Location 2: Study in Dublin, at the Teagasc College in the National Botanic Gardens. Course code for the Botanics course is WD097.
Kildalton College - course code WD096
Students on the WD096 course study both at WIT and at Kildalton College, Piltown, Co. Kilkenny. Our collaboration with Kildalton College, Piltown ensures students benefit from the skills and expertise of Teagasc staff. The dual-campus course facilitates study of laboratory-based scientific modules and business modules on WIT's main campus in Waterford City, while Hort-based modules are delivered in Kildalton College where you have access to extensive glasshouses, orchards, grounds and Hort machinery. A free bus service operates between Kildalton and WIT.
BSc in Horticulture placement
One of the unique features of the BSc. in Horticulture in WIT is that semester 2 of year 2 is spent on paid work experience with a registered employer in Ireland, or abroad. This 15-week work placement is an opportunity for students to practise the key horticultural skills learned in college and to also to work as part of a team in a busy horticultural business.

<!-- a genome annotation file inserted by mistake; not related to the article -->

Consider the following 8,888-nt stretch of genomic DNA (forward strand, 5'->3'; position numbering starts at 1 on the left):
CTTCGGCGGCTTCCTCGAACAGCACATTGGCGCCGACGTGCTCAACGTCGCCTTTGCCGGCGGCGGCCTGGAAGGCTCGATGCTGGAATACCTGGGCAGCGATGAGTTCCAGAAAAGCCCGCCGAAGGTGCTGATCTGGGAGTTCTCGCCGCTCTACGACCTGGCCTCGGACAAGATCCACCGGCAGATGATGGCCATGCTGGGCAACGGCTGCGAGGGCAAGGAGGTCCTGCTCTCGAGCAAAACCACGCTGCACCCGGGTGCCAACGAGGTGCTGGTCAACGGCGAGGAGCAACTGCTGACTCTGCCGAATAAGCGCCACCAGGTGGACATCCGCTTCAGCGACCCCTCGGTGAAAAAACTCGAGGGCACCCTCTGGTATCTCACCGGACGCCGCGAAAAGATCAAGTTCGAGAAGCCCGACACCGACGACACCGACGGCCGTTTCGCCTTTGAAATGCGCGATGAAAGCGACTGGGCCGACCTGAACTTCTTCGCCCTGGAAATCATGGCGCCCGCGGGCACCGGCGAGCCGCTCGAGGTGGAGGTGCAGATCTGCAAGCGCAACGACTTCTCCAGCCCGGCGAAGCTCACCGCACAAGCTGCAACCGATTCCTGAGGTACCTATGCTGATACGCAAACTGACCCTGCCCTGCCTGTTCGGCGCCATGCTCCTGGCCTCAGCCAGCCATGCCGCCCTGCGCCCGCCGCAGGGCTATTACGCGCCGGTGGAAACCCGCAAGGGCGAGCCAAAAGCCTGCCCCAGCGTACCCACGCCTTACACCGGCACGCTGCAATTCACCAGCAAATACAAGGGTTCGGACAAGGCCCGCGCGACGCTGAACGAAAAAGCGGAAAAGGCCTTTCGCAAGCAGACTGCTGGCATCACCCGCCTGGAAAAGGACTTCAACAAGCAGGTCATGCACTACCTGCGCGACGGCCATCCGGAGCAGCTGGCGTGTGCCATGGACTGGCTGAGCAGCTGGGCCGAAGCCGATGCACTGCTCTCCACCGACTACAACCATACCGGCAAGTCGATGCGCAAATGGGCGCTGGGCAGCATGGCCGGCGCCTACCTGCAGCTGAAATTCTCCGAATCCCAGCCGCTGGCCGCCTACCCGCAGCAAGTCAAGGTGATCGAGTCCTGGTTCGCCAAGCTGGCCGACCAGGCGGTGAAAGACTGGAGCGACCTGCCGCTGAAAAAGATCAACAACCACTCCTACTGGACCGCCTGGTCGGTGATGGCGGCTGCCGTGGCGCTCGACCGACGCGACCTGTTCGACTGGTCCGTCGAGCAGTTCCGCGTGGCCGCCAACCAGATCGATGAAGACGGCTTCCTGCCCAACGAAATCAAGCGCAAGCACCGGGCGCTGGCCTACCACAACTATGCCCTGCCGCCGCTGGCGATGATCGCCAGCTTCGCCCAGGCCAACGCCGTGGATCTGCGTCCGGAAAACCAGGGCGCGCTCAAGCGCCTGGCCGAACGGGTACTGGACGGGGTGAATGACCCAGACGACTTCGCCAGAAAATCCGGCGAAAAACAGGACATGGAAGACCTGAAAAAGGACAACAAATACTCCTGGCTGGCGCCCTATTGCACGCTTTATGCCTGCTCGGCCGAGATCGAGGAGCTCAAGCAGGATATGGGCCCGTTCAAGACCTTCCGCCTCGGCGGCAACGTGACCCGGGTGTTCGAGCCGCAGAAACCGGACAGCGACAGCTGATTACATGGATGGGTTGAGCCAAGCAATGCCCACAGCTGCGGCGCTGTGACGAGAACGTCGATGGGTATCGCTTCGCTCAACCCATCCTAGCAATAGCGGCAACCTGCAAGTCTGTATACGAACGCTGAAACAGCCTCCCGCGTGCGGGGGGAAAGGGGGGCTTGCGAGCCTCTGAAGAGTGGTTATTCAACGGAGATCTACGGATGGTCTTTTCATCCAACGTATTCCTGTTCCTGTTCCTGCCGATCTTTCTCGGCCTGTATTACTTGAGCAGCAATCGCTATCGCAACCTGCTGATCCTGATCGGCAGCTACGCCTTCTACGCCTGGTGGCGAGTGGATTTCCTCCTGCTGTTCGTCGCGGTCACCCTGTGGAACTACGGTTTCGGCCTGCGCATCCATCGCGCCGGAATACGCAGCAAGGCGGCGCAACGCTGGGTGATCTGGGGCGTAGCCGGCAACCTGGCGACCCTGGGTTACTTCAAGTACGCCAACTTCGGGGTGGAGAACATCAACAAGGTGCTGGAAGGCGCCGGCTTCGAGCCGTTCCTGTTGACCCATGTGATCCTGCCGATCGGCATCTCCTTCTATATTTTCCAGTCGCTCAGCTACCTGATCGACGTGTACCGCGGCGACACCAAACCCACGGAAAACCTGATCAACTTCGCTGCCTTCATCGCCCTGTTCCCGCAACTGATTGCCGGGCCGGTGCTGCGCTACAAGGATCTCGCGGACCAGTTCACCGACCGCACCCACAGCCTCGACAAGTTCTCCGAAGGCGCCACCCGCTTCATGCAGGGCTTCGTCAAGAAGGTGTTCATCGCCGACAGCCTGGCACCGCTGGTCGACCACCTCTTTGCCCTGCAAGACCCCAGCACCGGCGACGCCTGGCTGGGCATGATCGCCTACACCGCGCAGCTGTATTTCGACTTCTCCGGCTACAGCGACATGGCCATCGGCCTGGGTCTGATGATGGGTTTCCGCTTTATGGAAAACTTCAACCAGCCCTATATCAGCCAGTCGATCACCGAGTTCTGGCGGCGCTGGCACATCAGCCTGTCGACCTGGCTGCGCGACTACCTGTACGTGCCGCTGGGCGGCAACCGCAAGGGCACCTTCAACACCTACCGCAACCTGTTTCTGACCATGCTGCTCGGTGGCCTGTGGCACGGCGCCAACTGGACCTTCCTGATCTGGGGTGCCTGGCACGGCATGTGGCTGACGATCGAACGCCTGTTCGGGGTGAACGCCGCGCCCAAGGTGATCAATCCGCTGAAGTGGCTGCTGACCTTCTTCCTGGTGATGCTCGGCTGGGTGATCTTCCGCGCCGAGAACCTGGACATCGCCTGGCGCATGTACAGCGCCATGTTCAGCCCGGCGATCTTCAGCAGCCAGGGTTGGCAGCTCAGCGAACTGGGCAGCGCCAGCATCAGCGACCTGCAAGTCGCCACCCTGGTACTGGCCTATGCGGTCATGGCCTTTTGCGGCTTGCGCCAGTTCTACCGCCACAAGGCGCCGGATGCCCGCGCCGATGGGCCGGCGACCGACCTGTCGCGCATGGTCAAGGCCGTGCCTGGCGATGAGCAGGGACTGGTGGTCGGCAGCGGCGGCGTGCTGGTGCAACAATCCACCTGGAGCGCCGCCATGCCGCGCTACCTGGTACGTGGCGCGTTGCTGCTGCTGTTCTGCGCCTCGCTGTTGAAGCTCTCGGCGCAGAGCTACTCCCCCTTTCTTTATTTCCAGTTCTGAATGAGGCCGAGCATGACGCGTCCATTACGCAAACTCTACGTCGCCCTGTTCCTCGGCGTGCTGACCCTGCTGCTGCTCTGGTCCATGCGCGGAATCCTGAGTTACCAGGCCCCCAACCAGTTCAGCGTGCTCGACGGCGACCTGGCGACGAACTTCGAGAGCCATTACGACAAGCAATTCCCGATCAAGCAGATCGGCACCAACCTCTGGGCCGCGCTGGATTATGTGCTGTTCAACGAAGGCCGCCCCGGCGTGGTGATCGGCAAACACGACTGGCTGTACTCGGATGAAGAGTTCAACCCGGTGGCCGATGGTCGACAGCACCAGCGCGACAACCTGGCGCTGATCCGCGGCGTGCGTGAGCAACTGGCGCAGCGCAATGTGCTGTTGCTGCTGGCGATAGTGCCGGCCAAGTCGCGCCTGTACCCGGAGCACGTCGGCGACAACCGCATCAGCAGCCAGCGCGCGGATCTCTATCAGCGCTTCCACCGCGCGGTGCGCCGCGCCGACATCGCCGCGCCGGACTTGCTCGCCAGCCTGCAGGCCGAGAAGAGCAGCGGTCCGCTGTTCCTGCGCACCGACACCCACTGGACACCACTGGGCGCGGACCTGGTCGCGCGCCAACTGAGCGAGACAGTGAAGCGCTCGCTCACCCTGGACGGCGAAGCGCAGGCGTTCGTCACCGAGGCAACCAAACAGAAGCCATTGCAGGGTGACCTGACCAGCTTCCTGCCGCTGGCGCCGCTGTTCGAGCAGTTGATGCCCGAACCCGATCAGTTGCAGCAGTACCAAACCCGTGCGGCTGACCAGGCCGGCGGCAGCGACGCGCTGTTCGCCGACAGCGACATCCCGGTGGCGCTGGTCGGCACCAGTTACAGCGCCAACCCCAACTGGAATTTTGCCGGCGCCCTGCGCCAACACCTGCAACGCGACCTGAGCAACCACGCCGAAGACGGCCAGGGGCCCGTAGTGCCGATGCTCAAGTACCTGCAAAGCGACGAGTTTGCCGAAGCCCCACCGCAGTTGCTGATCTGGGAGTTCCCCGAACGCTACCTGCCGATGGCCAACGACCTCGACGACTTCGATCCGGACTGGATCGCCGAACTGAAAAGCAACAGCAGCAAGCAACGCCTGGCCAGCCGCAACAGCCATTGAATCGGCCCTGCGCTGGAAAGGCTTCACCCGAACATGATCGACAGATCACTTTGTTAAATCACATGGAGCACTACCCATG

We ensure all our placements are student-focused; we endeavour to place students in thriving and busy work placements where they will grow in confidence, and develop a wide skills base to enhance their employment prospects upon graduation. Teagasc has links with Ohio State Horticulture Internship Programme, and every year some of WIT’s Hort students travel abroad on work placements in the UK, Europe and the USA. Many students who complete their work placements abroad are employed beyond the 15-week minimum period therefore spend the summer working with their hosts and usually earn the standard industry wage for that position. In recent years, Summerhill Landscapes in New York has been one such employer who kindly sponsored our students to extend their working visas in the USA. In practical terms, this means that such students are in college from September to December of year 2, but spent the following January to late August with their work placement hosts.